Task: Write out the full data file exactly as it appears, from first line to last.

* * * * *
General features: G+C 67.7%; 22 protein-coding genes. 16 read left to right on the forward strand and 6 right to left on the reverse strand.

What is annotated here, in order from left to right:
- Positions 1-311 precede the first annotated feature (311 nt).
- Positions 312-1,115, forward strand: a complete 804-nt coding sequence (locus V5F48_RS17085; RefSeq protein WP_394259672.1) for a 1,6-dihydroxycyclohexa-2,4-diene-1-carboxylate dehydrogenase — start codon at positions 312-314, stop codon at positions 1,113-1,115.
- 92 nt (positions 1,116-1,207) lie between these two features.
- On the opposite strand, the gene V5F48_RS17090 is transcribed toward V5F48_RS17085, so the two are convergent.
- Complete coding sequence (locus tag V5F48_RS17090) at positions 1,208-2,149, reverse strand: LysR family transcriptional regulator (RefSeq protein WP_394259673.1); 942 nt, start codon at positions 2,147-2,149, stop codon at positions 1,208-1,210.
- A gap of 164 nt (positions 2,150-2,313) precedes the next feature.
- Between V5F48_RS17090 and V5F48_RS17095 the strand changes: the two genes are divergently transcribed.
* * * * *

General features: G+C 67.7%; 22 protein-coding genes. 16 read left to right on the forward strand and 6 right to left on the reverse strand.

What is annotated here, in order from left to right:
- Positions 1-311 precede the first annotated feature (311 nt).
- Positions 312-1,115, forward strand: a complete 804-nt coding sequence (locus V5F48_RS17085; RefSeq protein WP_394259672.1) for a 1,6-dihydroxycyclohexa-2,4-diene-1-carboxylate dehydrogenase — start codon at positions 312-314, stop codon at positions 1,113-1,115.
- 92 nt (positions 1,116-1,207) lie between these two features.
- On the opposite strand, the gene V5F48_RS17090 is transcribed toward V5F48_RS17085, so the two are convergent.
- Complete coding sequence (locus tag V5F48_RS17090) at positions 1,208-2,149, reverse strand: LysR family transcriptional regulator (RefSeq protein WP_394259673.1); 942 nt, start codon at positions 2,147-2,149, stop codon at positions 1,208-1,210.
- A gap of 164 nt (positions 2,150-2,313) precedes the next feature.
- Between V5F48_RS17090 and V5F48_RS17095 the strand changes: the two genes are divergently transcribed.